The bad news is that some young adults leave the church after high school. The good news is that not as many are leaving as we once thought. And, we increasingly know what makes the difference.
Once, we thought that kids who generally attended church for 18 years developed an okay faith. Then, we thought, they would go off to the terrible secular university (or military, or workplace) and there they would lose their faith. But the research does not support that scenario. The older teenagers who possess a genuine faith carry that faith on into adulthood. The older teenagers who never really possessed a genuine faith tend to leave the church after high school. But they are not “leaving the faith” because they cannot leave what they never had.
They are not “leaving the faith” because they cannot leave what they never had.
A Focus on the Family study casts light on trends among young adults that may contradict doomsday predictions for the Christian faith. The study, titled “Millennial Faith Participation and Retention,” tracked the religious trends of Millennials (usually those born between 1980 and 2000). The study utilizes data from the Pew research sources and the National Science Foundation’s annual General Social Survey.
Of the young adults who now are unaffiliated with any church, only 11 percent said they had a strong faith as a child and lived in a home where a vibrant faith was practiced and taught. In other words, the great majority of Millennials leaving the church (89 percent) never had a strong faith to start with.
The great majority of Millennials leaving the church (89 percent) never had a strong faith to start with.
Homes modeling lukewarm faith do not create enduring faith in children. Homes modeling vibrant faith do. “This is not a crisis of faith, per se, but of parenting,” the Focus on the Family study noted.
“Parents who provide a home where faith is vibrantly practiced—even imperfectly—are remarkably likely to create young adults who remain serious Christians, even as they sometimes go through bumpy spots in the road,” the study said. “[N]ot surprisingly, homes modeling lukewarm faith do not create enduring faith in children.”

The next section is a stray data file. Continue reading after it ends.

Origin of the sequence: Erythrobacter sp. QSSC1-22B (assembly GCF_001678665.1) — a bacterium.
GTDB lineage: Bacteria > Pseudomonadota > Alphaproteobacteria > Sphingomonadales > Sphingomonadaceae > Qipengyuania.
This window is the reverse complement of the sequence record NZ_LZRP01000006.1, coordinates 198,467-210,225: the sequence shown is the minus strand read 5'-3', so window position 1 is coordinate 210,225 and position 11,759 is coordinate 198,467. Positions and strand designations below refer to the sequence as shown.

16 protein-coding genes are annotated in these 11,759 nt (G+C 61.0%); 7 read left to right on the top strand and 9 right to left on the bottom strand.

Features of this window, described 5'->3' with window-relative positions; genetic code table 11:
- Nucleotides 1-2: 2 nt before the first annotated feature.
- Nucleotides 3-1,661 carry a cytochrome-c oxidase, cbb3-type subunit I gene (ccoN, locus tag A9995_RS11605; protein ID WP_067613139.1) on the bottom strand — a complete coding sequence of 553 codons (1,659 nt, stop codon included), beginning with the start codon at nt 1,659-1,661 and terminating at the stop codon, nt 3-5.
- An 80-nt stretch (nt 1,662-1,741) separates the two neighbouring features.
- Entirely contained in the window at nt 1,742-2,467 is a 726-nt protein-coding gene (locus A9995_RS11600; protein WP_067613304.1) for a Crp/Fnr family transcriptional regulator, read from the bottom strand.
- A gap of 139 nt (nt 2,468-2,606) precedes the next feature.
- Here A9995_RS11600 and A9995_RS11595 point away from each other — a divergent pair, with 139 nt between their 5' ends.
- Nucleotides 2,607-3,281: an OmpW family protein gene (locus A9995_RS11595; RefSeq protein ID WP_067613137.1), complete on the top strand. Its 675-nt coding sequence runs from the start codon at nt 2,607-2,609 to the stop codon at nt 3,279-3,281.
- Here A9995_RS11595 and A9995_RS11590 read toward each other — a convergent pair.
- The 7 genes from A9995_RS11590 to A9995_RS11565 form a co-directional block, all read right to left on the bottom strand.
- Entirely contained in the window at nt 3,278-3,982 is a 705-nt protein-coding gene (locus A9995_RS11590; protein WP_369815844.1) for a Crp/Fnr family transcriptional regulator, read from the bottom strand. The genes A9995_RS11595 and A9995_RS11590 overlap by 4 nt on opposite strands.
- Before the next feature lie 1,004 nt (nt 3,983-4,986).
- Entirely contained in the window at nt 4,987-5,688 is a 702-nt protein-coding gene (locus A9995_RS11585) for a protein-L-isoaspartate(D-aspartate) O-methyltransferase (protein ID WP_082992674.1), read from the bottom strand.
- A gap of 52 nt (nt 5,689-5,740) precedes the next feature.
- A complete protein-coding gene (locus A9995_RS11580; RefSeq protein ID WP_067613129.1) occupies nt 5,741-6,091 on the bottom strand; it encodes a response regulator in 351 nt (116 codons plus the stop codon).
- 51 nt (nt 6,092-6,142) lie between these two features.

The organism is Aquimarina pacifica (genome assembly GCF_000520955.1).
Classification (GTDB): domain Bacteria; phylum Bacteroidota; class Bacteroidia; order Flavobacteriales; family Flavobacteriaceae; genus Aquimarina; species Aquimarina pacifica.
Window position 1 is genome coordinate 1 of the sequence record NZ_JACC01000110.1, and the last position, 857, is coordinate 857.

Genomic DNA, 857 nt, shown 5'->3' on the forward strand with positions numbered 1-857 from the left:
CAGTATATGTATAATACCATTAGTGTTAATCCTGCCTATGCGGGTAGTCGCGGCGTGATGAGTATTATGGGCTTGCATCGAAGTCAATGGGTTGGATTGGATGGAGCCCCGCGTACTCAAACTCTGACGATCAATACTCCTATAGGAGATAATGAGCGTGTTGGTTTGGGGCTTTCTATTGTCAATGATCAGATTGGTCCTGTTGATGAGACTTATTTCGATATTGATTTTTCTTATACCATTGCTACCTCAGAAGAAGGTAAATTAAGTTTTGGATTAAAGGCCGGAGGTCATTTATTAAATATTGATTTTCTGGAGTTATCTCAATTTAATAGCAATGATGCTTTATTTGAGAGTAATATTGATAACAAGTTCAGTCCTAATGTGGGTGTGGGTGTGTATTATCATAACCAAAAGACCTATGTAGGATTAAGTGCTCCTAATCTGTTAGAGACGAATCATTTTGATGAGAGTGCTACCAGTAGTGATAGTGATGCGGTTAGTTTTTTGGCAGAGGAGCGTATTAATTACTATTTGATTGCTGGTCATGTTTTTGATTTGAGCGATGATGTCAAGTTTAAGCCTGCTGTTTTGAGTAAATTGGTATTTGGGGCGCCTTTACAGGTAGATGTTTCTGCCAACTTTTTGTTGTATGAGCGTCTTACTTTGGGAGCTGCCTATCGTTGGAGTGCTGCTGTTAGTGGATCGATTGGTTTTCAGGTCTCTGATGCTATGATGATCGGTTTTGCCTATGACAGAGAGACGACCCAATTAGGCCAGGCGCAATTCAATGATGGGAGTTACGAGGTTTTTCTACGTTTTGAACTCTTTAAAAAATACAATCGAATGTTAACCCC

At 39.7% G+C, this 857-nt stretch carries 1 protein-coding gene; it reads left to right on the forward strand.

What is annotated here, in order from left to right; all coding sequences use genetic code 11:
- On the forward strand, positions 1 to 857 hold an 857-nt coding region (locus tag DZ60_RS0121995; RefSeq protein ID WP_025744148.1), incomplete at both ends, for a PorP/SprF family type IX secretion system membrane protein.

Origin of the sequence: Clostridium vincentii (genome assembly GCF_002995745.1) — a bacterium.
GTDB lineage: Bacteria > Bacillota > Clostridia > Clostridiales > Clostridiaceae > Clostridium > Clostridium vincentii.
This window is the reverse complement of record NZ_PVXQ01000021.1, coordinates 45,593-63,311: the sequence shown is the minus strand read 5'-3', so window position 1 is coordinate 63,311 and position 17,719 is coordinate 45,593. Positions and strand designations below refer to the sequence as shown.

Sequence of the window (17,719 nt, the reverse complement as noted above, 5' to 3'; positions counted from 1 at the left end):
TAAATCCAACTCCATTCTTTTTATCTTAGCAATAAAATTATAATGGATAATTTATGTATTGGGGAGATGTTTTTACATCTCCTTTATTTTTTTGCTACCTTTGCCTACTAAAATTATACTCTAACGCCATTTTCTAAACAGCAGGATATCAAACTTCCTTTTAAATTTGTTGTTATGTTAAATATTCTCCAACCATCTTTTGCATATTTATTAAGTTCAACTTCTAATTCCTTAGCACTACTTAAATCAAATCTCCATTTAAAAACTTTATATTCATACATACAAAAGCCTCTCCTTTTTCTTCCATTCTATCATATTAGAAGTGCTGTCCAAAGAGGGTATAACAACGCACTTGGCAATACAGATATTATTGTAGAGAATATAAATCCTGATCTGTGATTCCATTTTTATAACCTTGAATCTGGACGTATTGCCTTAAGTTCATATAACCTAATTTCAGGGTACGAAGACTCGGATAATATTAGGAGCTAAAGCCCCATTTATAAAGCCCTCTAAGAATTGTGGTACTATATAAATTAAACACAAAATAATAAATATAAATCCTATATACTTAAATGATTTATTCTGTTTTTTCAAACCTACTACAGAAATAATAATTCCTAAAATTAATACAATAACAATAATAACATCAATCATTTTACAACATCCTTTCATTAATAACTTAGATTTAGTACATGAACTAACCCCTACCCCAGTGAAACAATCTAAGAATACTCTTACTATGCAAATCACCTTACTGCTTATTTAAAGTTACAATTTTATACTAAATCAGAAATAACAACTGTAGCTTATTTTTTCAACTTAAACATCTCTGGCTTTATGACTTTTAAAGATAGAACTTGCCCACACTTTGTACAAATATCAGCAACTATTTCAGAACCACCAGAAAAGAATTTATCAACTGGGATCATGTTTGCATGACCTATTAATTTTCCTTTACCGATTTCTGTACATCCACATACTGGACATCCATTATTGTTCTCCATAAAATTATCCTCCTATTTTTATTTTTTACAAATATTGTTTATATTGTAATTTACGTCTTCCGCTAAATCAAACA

Christian Smith, architect of the National Study of Youth and Religion, reports in his book Souls in Transition that “Religious outcomes in emerging adulthood are not random happenstances about which all bets are off after age 18. Instead, they often flow quite predictably from formative religious influences that shape persons’ lives in early years. … The religious commitments, practices and investments made during childhood and the teenage years, by parents and others in families and religious communities, matter—they make a difference.”
Parents can be divided into three groups:
Parents who are lost
- Those parents do not know God through faith in Christ.
- Most of those who grow up with lost parents spend all their lives lost (including their eternity). The few who do come to faith in Christ are true miracles.
Parents who are converts
- Those parents know God through faith in Christ, but their faith is shallow and their daily preoccupation is themselves. Self reigns.
- Most of those who grow up with convert parents leave the church and adopt a lifestyle similar to lost young adults. While middle-aged convert parents may find reasons to stay in church, young adult converts seldom do.
Parents who are disciples
- Those parents know God through faith in Christ, and they are so transformed that their daily preoccupation is adoring King Jesus, following Him, and living for His glory.
- Most of those who grow up with disciple parents spend all their lives as disciples. The few who do not are tragic exceptions.
The Focus on the Family study also noted a relationship between religious disengagement and the trend to postpone marriage and parenthood.
“Settling down in family usually means settling down to church,” the study said. “Growing strong marriages and thriving families is an important church growth strategy that cannot be ignored.”
Church sociologist Robert Wuthnow of Princeton would agree, noting that “today’s young adults are divided religiously on lines that correspond closely to their marital status. Young adults who are married go to church and often go to theologically conservative churches. Young adults who are not married are less likely to attend religious services.” (After the Baby Boomers)
Among the study’s key conclusions for ministry:
- Churches clearly teaching the Bible (conservative evangelical churches) are growing while those that do not (mainline denominations) declined. Young adults want “uncompromising truth” that “calls them to something beyond themselves.”
- Homes with serious faith tend to produce children who carry faith into adulthood. Christians should create homes where children “witness a vibrant faith that’s lived out honestly and intentionally.” Strong families produce lasting faith.
- Millennials want serious, substantive faith—not entertainment and theatrics. “Truth trumps trappings,” the study said.
Latest posts by Richard Ross (see all)
- Teenagers, Competitions and the Sabbath - May 30, 2017
- Less traditional student ministry might mean more disciples - October 4, 2016
- Raising Up Teenage Spiritual Champions - August 4, 2014